As a brief little taster, before I really get stuck into tearing apart some neuro-charlatans, I thought I’d kick off with posting some relevant links to fairly general articles and resources that others have written.
First up is a short report in Wired magazine on a talk by Molly Crockett, delivered at the TedSalon event in London. The actual talk is also available on the TED website here. She mentions a few classic neurobollocks studies, and other ‘serious’ studies that have been hopelessly distorted by the popular press.
Next up is a widely-quoted piece by Steven Poole in the New Statesman, titled ‘Your brain on pseudo-science: The rise of popular neurobollocks. This article mostly focusses on the kind of popular-science books written by Malcolm Gladwell and the (now-disgraced) Jonah Lehrer. This article did raise the ire of The Neurocritic who raises a number of good points in response, among them, that Raymond Tallis has been talking about popular ‘neurotrash’ for a while now – this article is a good piece on Tallis and covers a number of his main points.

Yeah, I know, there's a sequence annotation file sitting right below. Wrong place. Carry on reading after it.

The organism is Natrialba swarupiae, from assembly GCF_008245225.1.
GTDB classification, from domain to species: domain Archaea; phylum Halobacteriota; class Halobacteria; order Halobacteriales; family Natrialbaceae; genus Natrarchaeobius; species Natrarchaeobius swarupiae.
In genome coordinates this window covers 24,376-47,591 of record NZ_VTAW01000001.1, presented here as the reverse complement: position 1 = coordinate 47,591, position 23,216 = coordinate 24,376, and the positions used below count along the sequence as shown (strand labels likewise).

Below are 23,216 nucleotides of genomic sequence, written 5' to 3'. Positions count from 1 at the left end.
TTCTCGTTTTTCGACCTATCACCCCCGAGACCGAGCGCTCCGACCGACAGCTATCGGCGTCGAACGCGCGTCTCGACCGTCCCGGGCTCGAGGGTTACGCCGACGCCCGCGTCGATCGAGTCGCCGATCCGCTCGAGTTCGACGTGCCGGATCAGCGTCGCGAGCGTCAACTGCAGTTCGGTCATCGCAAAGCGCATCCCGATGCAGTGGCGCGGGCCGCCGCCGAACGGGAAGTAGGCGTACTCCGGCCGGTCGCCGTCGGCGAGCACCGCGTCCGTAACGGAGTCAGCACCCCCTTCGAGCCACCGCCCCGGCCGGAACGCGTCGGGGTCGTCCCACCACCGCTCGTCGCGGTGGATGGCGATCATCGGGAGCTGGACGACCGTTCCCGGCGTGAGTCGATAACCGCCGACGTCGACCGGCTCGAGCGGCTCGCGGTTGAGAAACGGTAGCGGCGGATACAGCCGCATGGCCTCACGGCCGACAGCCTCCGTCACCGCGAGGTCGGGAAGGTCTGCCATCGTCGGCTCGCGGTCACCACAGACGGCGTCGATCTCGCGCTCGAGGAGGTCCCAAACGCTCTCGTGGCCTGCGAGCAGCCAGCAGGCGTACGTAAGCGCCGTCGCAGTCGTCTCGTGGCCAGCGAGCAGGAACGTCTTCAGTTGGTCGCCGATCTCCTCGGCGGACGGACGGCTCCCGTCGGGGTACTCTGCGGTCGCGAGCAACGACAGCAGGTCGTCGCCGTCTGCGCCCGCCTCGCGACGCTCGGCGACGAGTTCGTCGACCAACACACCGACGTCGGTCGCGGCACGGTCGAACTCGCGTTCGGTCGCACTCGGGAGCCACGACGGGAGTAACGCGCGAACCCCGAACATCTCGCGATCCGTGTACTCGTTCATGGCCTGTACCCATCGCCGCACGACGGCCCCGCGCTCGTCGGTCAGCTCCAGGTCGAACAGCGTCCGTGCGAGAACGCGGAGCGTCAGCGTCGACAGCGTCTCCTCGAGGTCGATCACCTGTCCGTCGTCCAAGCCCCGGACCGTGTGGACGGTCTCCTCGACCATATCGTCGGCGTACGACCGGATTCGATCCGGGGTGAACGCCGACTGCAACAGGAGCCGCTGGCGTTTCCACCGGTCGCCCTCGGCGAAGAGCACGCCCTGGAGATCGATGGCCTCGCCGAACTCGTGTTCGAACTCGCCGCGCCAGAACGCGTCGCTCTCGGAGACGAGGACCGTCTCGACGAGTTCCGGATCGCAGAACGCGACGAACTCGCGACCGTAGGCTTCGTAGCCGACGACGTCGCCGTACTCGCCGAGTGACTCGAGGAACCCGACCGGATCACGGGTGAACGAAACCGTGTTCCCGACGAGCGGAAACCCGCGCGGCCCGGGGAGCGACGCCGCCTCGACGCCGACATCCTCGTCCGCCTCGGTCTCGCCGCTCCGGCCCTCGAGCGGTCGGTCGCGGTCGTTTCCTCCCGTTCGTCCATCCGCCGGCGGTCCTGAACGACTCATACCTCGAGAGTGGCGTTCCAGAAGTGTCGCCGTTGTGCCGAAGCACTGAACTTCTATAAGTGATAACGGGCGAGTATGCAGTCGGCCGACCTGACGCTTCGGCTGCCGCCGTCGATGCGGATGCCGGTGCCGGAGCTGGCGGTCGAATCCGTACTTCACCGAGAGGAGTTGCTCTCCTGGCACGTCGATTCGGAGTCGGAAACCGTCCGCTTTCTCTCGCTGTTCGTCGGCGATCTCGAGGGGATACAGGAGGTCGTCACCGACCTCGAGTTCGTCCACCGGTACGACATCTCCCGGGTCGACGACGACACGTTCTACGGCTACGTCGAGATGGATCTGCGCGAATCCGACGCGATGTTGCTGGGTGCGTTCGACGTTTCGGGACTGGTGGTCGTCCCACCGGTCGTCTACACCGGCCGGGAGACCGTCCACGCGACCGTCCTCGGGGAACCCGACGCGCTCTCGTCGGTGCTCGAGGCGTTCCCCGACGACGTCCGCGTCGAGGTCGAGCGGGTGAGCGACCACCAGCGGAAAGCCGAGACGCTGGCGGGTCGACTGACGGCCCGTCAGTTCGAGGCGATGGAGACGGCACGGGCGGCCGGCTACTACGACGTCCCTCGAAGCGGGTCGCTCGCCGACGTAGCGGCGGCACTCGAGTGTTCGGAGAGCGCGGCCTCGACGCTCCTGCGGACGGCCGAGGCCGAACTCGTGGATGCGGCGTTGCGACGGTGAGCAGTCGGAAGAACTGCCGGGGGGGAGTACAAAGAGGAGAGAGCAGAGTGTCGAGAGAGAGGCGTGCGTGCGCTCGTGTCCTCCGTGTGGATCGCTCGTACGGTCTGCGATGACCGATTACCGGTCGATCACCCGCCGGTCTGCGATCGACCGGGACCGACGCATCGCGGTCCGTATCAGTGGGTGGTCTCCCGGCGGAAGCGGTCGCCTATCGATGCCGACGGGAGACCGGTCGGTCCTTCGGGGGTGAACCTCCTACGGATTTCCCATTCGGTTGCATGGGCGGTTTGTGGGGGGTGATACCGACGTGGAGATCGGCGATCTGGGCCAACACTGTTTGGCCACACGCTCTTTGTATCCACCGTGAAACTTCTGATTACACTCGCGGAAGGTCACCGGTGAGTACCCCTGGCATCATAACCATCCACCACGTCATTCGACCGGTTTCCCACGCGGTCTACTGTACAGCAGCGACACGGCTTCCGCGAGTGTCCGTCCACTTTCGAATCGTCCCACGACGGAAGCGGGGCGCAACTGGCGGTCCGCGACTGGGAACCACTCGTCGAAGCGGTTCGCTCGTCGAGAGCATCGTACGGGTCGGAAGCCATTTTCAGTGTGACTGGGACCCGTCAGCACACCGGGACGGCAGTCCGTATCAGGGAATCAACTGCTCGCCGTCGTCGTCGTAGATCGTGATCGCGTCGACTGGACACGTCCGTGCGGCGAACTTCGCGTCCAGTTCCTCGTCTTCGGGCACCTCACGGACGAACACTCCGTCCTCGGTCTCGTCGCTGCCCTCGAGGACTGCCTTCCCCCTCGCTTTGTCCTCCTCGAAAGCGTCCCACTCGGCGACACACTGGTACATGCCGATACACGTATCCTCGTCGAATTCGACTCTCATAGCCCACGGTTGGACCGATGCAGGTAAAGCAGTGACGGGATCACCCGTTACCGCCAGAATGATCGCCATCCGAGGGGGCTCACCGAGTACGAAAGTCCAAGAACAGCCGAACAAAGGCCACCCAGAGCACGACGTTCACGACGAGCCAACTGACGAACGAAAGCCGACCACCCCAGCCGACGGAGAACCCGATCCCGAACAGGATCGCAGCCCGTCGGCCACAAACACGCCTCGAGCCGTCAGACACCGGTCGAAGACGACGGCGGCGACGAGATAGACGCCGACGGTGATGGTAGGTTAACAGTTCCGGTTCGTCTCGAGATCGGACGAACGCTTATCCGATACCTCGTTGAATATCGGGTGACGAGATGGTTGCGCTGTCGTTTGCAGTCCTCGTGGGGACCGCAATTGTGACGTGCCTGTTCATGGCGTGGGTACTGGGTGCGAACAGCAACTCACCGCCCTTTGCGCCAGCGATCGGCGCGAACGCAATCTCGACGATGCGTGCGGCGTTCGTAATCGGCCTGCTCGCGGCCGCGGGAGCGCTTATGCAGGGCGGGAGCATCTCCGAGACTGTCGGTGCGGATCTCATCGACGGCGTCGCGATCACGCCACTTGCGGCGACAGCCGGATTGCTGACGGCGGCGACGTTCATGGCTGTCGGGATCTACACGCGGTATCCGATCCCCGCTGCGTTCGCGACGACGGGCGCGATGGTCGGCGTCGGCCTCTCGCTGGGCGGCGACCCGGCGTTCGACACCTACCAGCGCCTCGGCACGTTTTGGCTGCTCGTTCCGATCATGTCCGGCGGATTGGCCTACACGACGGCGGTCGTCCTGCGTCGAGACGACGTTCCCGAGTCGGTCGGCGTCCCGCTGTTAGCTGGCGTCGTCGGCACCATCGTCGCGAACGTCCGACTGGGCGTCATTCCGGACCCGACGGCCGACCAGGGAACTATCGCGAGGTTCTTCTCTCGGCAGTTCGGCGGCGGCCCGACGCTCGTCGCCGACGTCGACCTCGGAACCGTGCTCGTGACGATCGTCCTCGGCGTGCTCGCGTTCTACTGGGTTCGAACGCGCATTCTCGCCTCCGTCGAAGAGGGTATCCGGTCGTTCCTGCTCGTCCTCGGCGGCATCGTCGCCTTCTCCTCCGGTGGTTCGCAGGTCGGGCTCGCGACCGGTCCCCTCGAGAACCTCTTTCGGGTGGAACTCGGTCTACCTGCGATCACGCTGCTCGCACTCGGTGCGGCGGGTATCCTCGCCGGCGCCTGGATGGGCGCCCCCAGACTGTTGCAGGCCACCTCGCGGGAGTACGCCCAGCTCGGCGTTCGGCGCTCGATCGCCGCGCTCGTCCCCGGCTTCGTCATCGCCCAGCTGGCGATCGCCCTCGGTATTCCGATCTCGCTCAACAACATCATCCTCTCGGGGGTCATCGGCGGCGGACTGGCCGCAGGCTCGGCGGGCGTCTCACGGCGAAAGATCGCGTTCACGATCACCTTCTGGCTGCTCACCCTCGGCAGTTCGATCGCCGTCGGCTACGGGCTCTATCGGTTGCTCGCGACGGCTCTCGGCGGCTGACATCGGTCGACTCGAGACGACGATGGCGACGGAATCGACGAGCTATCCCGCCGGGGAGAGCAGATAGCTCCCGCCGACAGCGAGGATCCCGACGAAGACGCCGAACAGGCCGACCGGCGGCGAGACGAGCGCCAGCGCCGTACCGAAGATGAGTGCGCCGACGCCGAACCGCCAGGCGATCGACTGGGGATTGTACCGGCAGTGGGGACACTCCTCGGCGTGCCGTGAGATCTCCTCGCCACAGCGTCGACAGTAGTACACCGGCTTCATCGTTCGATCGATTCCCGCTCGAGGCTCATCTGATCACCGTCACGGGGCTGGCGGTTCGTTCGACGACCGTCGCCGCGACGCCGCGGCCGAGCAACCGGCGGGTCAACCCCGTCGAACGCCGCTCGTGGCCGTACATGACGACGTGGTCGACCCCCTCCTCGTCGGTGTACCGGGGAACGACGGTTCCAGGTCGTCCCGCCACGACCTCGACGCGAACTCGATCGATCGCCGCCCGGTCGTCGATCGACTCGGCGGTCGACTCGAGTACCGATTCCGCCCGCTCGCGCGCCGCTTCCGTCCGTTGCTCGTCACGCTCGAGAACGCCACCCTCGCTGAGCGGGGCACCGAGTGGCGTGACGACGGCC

Thirdly, there’s a fantastic lecture online by the never-less-than-utterly-invaluable Dorothy Bishop in which she discusses a number of well-known examples of neurobollocks and proposes some general reasons why studies might show positive effects where actually none exist. If you have an hour to spare, I highly recommend you spend it listening to this lecture. If you don’t have a spare hour, then make one. If you’re really pushed for time/lazy/have the attention span of a schizoid squirrel then Neurobonkers did a brief write-up of the talk here.
Lastly, the wikipedia page on pseudo-science. Yes, I know… wikipedia sucks as a serious source… Anyway, that page doesn’t actually mention much neuroscience, but has a lot of good discussion of general principles and is well worth a read.